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China chips away foreign reliance with RISC-V processor from Alibaba

When telecommunications juggernaut Huawei was placed on the US trade blacklist, China’s over-dependence on foreign semiconductor chips was amplified. According to a report by China’s Global Times in January, 85% of China’s market demand for semiconductor components was met by the US.

The Chinese government has called for greater self-reliance, by boosting core competencies in technologies such as semiconductors, according to a report published by South China Morning Press (SCMP).

Heeding the calls for self-sufficiency, Alibaba Group has unveiled its first self-developed chip processor — the Xuantie 910. It is developed by Alibaba’s subsidiary, Pingtuoge.

The processor is based on an open-source architecture, RISC-V. Unlike, the heavily commercialised ARM-architecture, RISC-V is a universally recognised open-source standard — and it is not affected by the US technological ban.

Equipped with 16-core processors, the Xuantie 910 has increased processing power and is said to reduce the cost of producing chips by more than 50%. Following Alibaba’s acquisition of Chinese chipmaker C-Sky Microsystems last year, Pingtouge was set up to develop chips for emerging technology such as IoT and AI.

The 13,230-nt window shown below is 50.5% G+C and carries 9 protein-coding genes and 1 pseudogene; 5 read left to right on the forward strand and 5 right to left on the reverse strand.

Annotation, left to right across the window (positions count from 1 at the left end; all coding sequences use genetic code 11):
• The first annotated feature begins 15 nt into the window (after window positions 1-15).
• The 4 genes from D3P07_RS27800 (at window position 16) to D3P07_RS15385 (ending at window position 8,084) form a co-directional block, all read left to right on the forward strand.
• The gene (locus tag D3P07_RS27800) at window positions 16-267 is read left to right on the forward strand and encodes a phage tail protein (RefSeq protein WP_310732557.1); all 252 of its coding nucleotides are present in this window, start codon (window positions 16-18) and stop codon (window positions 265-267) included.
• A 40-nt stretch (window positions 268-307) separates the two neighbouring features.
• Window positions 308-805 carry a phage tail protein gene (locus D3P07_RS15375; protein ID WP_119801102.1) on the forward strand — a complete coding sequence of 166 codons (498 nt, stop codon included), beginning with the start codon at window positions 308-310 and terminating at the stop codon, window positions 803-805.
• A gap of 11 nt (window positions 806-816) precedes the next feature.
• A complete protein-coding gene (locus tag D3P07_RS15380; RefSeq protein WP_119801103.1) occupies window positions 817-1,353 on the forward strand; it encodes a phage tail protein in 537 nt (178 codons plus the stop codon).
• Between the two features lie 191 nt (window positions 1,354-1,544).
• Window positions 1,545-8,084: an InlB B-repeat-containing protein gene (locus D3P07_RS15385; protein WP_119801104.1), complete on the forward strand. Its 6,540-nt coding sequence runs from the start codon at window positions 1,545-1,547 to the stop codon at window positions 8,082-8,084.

“This new RISC-V processor is designed to serve heavy-duty IoT applications that require high-performance computing, such as AI, networking, gateway, self-driving automobile and edge servers,” Alibaba said in a statement.

“We believe the new processor would also help drive the growth of the RISC-V open-source community in Asia and globally.”

Although China is expected to attain only 15% self-sufficiency rate by 2020, Chinese tech giants are collectively dedicating their resources to develop their own AI silicon chips; the new technology, in theory, is capable of object detection and voice recognition — similar to Huawei’s HiSilicon — an 8K+AI chipset solution that powers a smart home.

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